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As a NET patient, you will hear the word “research” used a lot. This can cause confusion, because the word research has two different meanings. Patients often "research" their disease by scouring the internet and/or talking to other patients. (Click here to read “What is Research? Part 1 - What Does Research Mean to NET Patients?”)

On the other hand, when NET providers use the word “research,” chances are that they mean scientific research. Scientific research uses a rigorous objective, systematic method (aka the "scientific method") to collect data, observe, analyze, and find explanations for things. For scientific research to make a truth claim, it needs to have high validity and reliability factor. This means it must be objective, repeatable, reliable, verifiable, and testable in different situations and with different populations.

WHAT IS CLINICAL RESEARCH? Clinical research (aka "clinical trials") evaluates what treatments and strategies work and don't work. It tests for safety, effectiveness, and what works best for a certain population (NET patients as a whole or specific type of NET patients, age of patient, etc.).

  • Dr. Dan Li, medical oncologist and co-director of the neuroendocrine cancer program at City of Hope gives an excellent overview of clinical research terminology in this presentation, titled “Deciphering Clinical Trial Terminology: Patient Basics to Better Understand Neuroendocrine Tumor Research.”


Clinical research leads to future medical treatments that improve the health and well-being of NET patients. The work of clinical trials has led to strategies that are currently available including the Gallium68 Scan (NETSPOT), which has replaced the Octreotide scan, and Lutathera®, a form of Peptide Receptor Radionuclide Therapy (PRRT), a treatment which was approved by the FDA in January 2018.

  • Dr. Pamela Kunz from Stanford gives an excellent summary of clinical trials in this presentation.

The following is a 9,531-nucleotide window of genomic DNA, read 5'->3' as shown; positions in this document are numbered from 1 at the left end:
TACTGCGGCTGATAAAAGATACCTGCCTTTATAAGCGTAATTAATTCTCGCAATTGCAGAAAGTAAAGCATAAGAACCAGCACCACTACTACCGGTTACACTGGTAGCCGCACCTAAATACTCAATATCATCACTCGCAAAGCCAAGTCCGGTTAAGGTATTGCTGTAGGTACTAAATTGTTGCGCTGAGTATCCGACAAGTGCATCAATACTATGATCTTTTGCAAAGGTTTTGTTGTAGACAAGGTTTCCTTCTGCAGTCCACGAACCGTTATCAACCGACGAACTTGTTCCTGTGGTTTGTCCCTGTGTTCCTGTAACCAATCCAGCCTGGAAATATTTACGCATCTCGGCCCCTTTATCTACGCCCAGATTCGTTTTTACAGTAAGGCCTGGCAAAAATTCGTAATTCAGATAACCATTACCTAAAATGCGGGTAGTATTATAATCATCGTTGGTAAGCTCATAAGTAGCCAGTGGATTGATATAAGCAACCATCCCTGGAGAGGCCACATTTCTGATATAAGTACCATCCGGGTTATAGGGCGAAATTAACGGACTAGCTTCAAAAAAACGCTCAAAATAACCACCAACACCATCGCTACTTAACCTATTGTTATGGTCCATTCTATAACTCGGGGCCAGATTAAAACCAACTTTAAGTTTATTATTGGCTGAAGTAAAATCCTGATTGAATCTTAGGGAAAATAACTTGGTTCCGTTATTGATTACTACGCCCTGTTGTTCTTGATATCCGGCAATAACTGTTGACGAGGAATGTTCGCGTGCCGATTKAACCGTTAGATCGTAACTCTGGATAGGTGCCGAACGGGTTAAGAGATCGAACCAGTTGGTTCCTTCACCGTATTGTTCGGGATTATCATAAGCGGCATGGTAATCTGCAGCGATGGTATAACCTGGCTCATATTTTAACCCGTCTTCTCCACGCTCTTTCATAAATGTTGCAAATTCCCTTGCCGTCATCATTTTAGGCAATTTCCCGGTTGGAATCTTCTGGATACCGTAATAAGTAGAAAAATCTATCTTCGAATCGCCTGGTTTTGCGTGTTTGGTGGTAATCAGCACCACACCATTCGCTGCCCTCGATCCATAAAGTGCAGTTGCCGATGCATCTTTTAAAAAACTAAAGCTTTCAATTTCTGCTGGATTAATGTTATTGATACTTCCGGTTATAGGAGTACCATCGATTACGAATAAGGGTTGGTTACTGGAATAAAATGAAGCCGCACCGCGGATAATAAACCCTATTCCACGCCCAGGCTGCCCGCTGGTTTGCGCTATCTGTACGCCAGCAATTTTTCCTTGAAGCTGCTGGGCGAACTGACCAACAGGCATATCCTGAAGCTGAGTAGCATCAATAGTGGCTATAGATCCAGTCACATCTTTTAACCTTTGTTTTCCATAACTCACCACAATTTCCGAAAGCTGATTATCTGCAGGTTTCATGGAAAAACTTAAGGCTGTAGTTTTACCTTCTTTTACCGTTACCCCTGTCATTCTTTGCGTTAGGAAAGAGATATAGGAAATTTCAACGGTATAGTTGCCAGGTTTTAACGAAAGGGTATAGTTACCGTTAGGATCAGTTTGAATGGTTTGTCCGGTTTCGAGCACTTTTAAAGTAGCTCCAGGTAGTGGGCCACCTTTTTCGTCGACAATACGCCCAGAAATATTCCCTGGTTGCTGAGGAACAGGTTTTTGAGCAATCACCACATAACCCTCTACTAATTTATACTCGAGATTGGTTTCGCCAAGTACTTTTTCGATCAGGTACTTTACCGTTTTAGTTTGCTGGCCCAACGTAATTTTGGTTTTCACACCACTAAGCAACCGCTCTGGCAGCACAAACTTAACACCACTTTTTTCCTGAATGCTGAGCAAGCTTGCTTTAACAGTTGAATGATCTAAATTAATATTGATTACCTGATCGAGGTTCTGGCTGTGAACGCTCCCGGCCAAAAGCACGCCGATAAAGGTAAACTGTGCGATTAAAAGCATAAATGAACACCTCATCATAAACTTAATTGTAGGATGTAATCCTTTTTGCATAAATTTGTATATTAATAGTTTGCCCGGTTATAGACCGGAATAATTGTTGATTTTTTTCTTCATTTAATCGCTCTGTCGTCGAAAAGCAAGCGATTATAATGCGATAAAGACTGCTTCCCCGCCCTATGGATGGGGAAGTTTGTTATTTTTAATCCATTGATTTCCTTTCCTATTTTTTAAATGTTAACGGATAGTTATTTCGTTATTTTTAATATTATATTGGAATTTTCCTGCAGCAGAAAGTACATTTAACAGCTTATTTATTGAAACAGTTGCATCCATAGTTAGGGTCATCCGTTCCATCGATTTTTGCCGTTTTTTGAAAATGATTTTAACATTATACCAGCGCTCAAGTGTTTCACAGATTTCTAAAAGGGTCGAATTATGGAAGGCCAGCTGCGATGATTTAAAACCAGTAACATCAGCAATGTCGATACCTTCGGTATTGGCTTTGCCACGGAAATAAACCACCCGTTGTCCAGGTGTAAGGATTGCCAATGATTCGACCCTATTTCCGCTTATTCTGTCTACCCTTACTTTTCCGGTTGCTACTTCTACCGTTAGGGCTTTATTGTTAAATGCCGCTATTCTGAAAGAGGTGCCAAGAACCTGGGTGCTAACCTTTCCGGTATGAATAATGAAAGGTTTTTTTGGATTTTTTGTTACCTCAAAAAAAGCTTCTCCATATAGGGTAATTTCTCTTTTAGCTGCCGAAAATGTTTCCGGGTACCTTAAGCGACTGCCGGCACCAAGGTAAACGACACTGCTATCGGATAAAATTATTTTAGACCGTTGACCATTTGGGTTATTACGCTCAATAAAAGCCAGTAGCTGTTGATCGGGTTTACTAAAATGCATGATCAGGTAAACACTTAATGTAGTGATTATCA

• Neuroendocrine Tumor Research Foundation (NETRF) funds research worldwide to discover cures and more effective treatments for neuroendocrine cancers. Click here to learn about both current and past research projects funded by NETRF.

  • "Research Today is the Treatment of Tomorrow" is an excellent article written by patient activist and advocate, Ronny Allan, for Neuroendocrine Tumor Research Foundation (NETRF) explaining the importance of clinical research.

  • is a database of publicly and privately funded human clinical trials conducted around the world. Because the database is quite extensive, using specific search terms such as “neuroendocrine” yields thousands of results. To narrow the search further, search by status such as “recruiting” (which means the study is ongoing), eligibility such as age and gender, location (specify your country). You can also search by primary site of tumor (i.e. pancreas).


You may also hear your cancer team say that they are practicing “evidence-based medicine.” Evidence-based practice is using the best research evidence to help make the best treatment decisions along with the patient’s values and preferences. Evidence-based medicine is the integration of three components:

(1) Best (scientific) research evidence (2) Clinical expertise/expert opinion (clinical judgment and experience) to rapidly identify each patient's unique health state and diagnosis, their individual risks and benefits of potential interventions (3) Client values (and preferences)

The bottom line is this: Research evidence alone isn’t enough to jump to a particular treatment. All three factors are important. The goal of evidence-based medicine is to provide the best clinical treatment tailored to the individual for their best outcome and quality of life.

We will be covering the following topics. Bring your questions with you!


  • Read this excellent update on immunotherapy by NETRF.


  • Precision Medicine is defined here.

  • This recent National Geographic article about precision medicine features Dr. Razelle Kurzrock, medical oncologist and Director of the Center for Personalized Cancer Therapy & Clinical Trials Office at University of California, San Diego.


  • Read this update on PRRT from July 2018.

  • Here is a map of locations in the USA where Lu177 DotaTate (Lutathera) is administered as of October 15, 2018.

  • In order to determine if a patient is a candidate for PRRT, it is essential to have a special type of PET scan with Gallium 68 (also called NETSPOT®). The Gallium 68 PET/CT DOTATATE scan shows whether or not the tumor has somatostatin receptors. These are the same receptors to which Lutathera also binds. Since NETSPOT® was approved by the FDA on June 1st, 2016, it has replaced the Octreotide scan as it is more sensitive and takes less time to perform than the Octreotide scan. A Gallium68 scan is different from an MRI or CT scan: the Gallium68 scan is a type of functional imaging which shows the presence of specific receptors, while an MRI or CT scan is a type of structural imaging which measures tumor size. Here is information and locations of Gallium 68 PET/CT Scanning for Neuroendocrine Tumors (updated January 26, 2019).



Director of Programs & Outreach, LACNETS

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